So are email warning tags effective?

Organizations use email warning tags to combat such phishing attacks.

The tags can be configured through most email providers such as Google or Microsoft. They notify users that an email comes from outside of an organization or network and should be scrutinized.

It is necessary to understand, however, that seeing an email warning tag does not mean an email is malicious. Rather, it warns a user to verify a source and pay attention.

For example, you receive an email from your manager with the subject “Needs verification.” As you are about to click on the included link, you notice the “External” warning tag.

It is at this point that you check the email address and notice it isn’t from someone in your organization.

Therefore, seeing such tags means asking:

  • Is the email actually from someone you know?
  • If not, were you expecting an email from outside your organization?
  • Does the message make sense? Does it only ask you to click on a link?
  • Can you easily search for the person who sent the email?

Unfortunately, specialists worry that such tags reinforce lazy user awareness.

Furthermore, some victims might not even notice the tag. Or even worse, the email address may be spoofed as well (such as info@paub0x.com instead of info@paubox.com).

Also, warning tags might be viewed as excessive and cause complaints from users since the warning is added to each and every email sent from outside.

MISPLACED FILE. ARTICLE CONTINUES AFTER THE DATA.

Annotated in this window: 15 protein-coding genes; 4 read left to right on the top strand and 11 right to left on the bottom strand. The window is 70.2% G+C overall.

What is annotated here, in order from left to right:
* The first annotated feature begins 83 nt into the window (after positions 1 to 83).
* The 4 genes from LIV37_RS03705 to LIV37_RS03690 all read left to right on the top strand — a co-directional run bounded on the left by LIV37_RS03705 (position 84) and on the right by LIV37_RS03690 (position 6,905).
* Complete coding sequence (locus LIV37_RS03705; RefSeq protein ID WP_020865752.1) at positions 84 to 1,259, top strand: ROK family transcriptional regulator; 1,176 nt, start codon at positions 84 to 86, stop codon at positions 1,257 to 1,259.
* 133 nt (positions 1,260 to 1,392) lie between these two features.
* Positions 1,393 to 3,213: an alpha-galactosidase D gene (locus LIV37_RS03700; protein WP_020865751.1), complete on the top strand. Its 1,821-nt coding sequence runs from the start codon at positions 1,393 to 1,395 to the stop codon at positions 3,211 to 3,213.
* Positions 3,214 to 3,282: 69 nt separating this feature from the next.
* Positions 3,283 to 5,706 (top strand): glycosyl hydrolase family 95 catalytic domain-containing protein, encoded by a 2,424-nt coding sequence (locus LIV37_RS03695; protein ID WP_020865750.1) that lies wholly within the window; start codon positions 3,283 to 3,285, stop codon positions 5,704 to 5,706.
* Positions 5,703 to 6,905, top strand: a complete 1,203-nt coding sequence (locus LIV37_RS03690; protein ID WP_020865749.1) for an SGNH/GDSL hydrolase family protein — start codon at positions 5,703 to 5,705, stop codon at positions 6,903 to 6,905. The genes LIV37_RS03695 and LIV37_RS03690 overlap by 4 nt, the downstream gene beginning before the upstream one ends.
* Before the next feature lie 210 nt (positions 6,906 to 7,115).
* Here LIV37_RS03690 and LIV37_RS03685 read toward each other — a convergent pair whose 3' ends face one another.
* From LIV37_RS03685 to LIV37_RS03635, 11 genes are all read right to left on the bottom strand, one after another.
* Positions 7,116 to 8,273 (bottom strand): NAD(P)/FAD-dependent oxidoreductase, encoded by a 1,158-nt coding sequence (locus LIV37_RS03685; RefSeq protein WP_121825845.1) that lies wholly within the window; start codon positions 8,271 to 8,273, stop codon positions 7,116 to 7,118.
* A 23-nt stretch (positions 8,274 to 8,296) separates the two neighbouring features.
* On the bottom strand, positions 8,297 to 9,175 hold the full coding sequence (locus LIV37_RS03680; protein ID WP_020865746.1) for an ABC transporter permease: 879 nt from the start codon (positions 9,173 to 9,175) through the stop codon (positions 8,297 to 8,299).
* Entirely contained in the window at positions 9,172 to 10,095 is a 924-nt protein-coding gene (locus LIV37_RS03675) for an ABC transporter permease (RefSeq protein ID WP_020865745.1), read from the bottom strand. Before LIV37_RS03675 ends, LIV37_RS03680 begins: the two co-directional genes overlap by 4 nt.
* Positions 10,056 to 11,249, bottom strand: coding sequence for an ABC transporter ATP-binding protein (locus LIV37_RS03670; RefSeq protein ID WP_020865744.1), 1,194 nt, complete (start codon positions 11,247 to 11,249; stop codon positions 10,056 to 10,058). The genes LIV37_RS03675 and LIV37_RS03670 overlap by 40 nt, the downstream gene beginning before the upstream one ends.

Finally, an email warning tag does not stop a phishing email from reaching its intended victim, as described in this Reddit thread.

In other words, external warning tags are not as effective as believed.

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Best email security practices

For CEs protecting and safeguarding PHI, the focus of email security must be on employee training combined with HIPAA compliant email.

RELATED: How to Ensure Your Employees Aren’t a Threat to HIPAA Compliance

Continuous, up-to-date training encourages employees to recognize and block malicious emails.

And HIPAA compliant email, such as Paubox Email Suite Premium, provides a necessary brick wall between users and phishing emails before such attacks become a problem.

Paubox Email Suite Premium not only provides users with TLS email encryption but also strong inbound security to stop harmful emails from reaching an inbox.

In fact, Paubox’s ExecProtect was built to combat display name spoofing by checking the display name and email address against a list of employees you provide.

RELATED: Enforcing Email Policies with ExecProtect

Any display name that does not match the email tied to it is immediately quarantined. It’s simple, effective, and it works.

In addition, our Paubox Email Suite Premium includes email data loss prevention (DLP) which blocks employees from transmitting sensitive data outside of your corporate network.

So rather than modifying an email and hoping that employees pay attention, combine necessary training with strong inbound email security and DLP for robust protection.

Try Paubox Email Suite Premium for FREE today.